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The Offshore Renewables Joint Industry Programme (ORJIP) has released a report after carrying out a comprehensive investigation on seabird behaviour and collision risk around offshore wind farms.

Managed by the Carbon Trust, the multimillion-pound Bird Collision Avoidance Study was funded by the UK Government and commissioned by 11 offshore wind developers, The Crown Estate, The Crown Estate Scotland, and Marine Scotland.

The investigation team used a multi-sensor monitoring system for the study, as well as combined human observer-based tracking with a system that automatically recorded seabird movements at a working offshore wind farm in the English Channel.

The team also used radars to record data 24 hours a day for two years.

Carbon Trust offshore wind director Jan Matthiesen said: “Today marks the result of four years of collaborative work from a range of stakeholders, all focused on bridging the gap between the theoretical and real understanding of how birds behave around an operational offshore wind farm.

“The ORJIP bird collision project has collected an unprecedented amount of data on the behaviour of seabirds in and around an offshore wind farm.”

“In March 2018, offshore wind generated 12% of the UK’s total energy, its highest contribution to date.

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“ORJIP Offshore Wind has been designed to help contribute to the environmental evidence base to pave the way for a sustainable rollout of UK offshore wind. This study marks a significant step forward on this journey.”

During the two-year study, investigation teams collected more than 600,000 videos that were recorded at a representative area near Vattenfall’s Thanet offshore wind farm.

The videos contained 12,131 evidences of bird activities, of which only six collisions with turbines were observed.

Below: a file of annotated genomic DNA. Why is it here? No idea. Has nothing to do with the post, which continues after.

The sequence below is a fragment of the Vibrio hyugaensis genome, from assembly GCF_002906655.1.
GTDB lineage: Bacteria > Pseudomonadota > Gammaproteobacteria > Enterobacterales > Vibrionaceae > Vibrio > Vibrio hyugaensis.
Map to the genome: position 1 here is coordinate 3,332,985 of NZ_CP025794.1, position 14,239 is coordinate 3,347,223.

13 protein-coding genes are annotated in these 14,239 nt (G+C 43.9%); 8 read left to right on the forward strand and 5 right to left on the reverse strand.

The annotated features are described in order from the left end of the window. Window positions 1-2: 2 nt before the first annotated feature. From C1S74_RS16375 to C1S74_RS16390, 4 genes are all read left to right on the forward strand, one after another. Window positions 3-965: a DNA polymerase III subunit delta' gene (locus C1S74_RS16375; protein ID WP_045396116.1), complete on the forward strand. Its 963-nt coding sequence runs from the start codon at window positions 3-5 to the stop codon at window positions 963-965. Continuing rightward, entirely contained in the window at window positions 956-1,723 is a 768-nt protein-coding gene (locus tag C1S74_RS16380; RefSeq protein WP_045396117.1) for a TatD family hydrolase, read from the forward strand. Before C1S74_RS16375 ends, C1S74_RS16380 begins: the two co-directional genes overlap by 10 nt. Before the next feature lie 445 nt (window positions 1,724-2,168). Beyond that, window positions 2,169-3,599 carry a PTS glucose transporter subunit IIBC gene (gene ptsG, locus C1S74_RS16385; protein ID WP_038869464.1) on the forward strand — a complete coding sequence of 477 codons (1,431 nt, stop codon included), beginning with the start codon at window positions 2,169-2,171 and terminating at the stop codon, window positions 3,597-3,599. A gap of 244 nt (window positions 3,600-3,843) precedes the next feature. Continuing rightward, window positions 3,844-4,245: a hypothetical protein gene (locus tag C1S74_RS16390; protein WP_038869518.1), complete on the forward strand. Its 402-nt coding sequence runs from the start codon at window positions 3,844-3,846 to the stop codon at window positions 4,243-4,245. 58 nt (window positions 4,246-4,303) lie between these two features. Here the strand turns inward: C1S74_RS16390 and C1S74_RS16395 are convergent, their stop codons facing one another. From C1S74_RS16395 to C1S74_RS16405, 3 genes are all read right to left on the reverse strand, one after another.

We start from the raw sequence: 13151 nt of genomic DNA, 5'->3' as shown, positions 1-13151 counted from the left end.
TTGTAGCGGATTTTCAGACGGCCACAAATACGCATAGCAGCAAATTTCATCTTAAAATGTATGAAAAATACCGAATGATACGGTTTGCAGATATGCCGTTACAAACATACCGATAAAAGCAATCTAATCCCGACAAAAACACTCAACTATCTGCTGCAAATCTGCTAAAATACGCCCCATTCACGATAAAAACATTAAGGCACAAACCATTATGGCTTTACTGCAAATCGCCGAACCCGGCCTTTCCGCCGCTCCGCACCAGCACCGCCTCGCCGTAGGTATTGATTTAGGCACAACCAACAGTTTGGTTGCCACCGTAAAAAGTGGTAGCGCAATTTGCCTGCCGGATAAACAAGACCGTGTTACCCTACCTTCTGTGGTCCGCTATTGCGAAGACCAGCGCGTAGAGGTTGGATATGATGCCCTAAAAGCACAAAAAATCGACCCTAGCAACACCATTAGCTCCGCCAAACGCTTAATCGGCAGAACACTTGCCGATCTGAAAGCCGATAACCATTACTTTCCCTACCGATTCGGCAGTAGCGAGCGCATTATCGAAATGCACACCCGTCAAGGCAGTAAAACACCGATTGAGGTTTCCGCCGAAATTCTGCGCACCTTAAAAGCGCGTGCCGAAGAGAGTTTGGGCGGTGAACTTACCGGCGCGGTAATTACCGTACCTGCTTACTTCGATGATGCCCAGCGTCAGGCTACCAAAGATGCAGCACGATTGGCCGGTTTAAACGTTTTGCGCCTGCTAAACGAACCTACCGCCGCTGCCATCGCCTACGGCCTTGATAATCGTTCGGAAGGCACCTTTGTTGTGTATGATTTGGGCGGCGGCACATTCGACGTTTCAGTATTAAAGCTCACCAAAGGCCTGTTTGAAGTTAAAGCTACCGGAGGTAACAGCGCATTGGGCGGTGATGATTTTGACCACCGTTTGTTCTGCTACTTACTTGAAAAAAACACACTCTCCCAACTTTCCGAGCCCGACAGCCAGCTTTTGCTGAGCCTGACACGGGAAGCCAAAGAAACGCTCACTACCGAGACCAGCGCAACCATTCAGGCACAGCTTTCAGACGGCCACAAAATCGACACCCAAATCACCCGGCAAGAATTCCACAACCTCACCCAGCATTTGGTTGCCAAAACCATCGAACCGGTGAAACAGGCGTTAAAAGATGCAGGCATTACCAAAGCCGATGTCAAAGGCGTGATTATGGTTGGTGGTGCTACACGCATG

By analysing the videos, the research team identified that the collision risk of seabirds with wind turbines was less than half than what they anticipated earlier.

The study indicated that the seabirds exhibited avoidance behaviour and changed their flight path to avoid the turbines.

Additionally, the Bird Collision Avoidance Study also received support from leading ornithologists and environmental advisers in the UK and Northern Europe, including Natural England and The Royal Society for the Protection of Birds (RSPB).

RSPB senior conservation scientist Dr Aly McCluskie said: There is currently much uncertainty in our understanding of how birds behave in the vicinity of wind turbines.

“The ORJIP bird collision project has collected an unprecedented amount of data on the behaviour of seabirds in and around an offshore wind farm. These data and the project report form an excellent basis for future discussion and debate.

“The project has been a collaboration involving industry, government agencies and seabird specialists and as such is exactly the type of project we need far more of if we are to realise our ambitions for offshore renewable deployment at scale and in harmony with nature.”

The conclusions from this research offer a detailed information, which can be used by the offshore wind developers during the farm designing phase and to reduce seabird collision risk.